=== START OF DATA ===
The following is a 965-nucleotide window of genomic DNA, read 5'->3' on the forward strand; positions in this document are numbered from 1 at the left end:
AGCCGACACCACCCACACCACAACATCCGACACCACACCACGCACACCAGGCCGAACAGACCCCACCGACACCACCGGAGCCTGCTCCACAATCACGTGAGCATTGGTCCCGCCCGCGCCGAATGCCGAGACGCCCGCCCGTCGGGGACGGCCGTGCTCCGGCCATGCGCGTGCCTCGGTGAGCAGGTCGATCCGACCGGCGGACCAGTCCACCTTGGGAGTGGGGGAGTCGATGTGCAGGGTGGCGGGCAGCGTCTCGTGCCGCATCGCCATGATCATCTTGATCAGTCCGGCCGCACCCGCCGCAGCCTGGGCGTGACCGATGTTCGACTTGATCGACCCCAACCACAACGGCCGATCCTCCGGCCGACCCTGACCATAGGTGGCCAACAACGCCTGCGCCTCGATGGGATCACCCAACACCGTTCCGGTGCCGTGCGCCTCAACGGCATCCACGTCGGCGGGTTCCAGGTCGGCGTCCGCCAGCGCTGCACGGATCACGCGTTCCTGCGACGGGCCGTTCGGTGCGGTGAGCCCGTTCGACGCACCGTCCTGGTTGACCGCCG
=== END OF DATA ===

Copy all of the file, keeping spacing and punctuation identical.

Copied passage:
The following is a 965-nucleotide window of genomic DNA, read 5'->3' on the forward strand; positions in this document are numbered from 1 at the left end:
AGCCGACACCACCCACACCACAACATCCGACACCACACCACGCACACCAGGCCGAACAGACCCCACCGACACCACCGGAGCCTGCTCCACAATCACGTGAGCATTGGTCCCGCCCGCGCCGAATGCCGAGACGCCCGCCCGTCGGGGACGGCCGTGCTCCGGCCATGCGCGTGCCTCGGTGAGCAGGTCGATCCGACCGGCGGACCAGTCCACCTTGGGAGTGGGGGAGTCGATGTGCAGGGTGGCGGGCAGCGTCTCGTGCCGCATCGCCATGATCATCTTGATCAGTCCGGCCGCACCCGCCGCAGCCTGGGCGTGACCGATGTTCGACTTGATCGACCCCAACCACAACGGCCGATCCTCCGGCCGACCCTGACCATAGGTGGCCAACAACGCCTGCGCCTCGATGGGATCACCCAACACCGTTCCGGTGCCGTGCGCCTCAACGGCATCCACGTCGGCGGGTTCCAGGTCGGCGTCCGCCAGCGCTGCACGGATCACGCGTTCCTGCGACGGGCCGTTCGGTGCGGTGAGCCCGTTCGACGCACCGTCCTGGTTGACCGCCG